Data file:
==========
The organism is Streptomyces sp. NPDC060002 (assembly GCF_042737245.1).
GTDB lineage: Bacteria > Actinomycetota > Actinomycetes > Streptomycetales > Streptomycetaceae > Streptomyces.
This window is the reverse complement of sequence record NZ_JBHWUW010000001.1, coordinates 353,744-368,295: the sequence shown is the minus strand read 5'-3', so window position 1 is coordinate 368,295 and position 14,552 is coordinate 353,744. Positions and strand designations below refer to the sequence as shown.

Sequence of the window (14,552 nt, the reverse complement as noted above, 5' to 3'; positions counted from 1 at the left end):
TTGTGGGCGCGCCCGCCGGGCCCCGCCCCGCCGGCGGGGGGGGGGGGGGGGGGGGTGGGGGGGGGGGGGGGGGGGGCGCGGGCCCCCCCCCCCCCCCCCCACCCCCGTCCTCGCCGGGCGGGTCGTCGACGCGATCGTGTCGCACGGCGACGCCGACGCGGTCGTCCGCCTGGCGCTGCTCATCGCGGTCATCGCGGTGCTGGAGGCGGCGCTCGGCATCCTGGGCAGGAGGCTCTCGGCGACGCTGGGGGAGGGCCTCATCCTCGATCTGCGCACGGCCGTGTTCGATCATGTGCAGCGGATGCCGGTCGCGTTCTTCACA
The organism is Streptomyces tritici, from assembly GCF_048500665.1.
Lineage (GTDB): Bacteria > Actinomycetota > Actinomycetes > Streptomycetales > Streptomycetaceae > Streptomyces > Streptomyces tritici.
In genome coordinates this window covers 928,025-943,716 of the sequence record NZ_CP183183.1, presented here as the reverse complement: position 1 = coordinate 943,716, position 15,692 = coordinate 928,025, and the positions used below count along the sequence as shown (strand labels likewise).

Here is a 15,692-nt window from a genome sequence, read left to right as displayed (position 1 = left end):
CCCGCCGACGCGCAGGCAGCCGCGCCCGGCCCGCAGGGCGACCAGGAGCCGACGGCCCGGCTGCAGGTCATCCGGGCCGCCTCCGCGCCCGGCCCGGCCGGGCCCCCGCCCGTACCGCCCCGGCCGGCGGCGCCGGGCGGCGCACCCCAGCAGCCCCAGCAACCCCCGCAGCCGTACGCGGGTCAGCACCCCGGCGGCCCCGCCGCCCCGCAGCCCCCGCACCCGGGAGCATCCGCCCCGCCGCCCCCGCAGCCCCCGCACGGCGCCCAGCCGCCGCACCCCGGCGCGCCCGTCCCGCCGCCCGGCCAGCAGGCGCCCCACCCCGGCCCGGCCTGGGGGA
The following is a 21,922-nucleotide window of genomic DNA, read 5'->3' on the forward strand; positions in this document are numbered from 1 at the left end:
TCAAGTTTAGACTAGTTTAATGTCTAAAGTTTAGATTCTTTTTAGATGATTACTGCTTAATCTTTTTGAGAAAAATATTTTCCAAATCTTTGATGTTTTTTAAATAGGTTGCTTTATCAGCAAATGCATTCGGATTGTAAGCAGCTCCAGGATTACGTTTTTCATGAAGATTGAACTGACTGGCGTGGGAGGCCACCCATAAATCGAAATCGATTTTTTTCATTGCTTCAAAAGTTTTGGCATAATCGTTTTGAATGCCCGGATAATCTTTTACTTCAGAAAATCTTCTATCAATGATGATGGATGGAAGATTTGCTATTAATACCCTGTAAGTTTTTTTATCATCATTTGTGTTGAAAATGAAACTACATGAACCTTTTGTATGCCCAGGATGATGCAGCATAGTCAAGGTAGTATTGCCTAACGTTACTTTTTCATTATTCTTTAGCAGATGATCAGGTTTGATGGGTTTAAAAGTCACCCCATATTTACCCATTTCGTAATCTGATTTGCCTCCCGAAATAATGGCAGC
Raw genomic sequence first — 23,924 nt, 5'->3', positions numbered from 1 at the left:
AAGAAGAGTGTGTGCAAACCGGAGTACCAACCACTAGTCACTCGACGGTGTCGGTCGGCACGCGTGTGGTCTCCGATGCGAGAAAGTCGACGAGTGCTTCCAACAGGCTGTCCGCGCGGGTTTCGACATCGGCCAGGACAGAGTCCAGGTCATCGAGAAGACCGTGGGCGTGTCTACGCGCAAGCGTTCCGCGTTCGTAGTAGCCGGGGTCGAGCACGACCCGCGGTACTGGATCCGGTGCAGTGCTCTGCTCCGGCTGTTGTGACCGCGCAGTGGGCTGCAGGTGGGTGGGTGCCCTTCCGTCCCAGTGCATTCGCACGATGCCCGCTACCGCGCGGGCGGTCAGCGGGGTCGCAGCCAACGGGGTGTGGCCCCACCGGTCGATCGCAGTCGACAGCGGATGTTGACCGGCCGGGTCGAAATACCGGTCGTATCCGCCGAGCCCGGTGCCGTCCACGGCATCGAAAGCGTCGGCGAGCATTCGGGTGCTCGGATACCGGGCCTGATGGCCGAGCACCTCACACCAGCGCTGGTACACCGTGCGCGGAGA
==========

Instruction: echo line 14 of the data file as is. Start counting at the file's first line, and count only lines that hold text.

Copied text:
AAGAAGAGTGTGTGCAAACCGGAGTACCAACCACTAGTCACTCGACGGTGTCGGTCGGCACGCGTGTGGTCTCCGATGCGAGAAAGTCGACGAGTGCTTCCAACAGGCTGTCCGCGCGGGTTTCGACATCGGCCAGGACAGAGTCCAGGTCATCGAGAAGACCGTGGGCGTGTCTACGCGCAAGCGTTCCGCGTTCGTAGTAGCCGGGGTCGAGCACGACCCGCGGTACTGGATCCGGTGCAGTGCTCTGCTCCGGCTGTTGTGACCGCGCAGTGGGCTGCAGGTGGGTGGGTGCCCTTCCGTCCCAGTGCATTCGCACGATGCCCGCTACCGCGCGGGCGGTCAGCGGGGTCGCAGCCAACGGGGTGTGGCCCCACCGGTCGATCGCAGTCGACAGCGGATGTTGACCGGCCGGGTCGAAATACCGGTCGTATCCGCCGAGCCCGGTGCCGTCCACGGCATCGAAAGCGTCGGCGAGCATTCGGGTGCTCGGATACCGGGCCTGATGGCCGAGCACCTCACACCAGCGCTGGTACACCGTGCGCGGAGA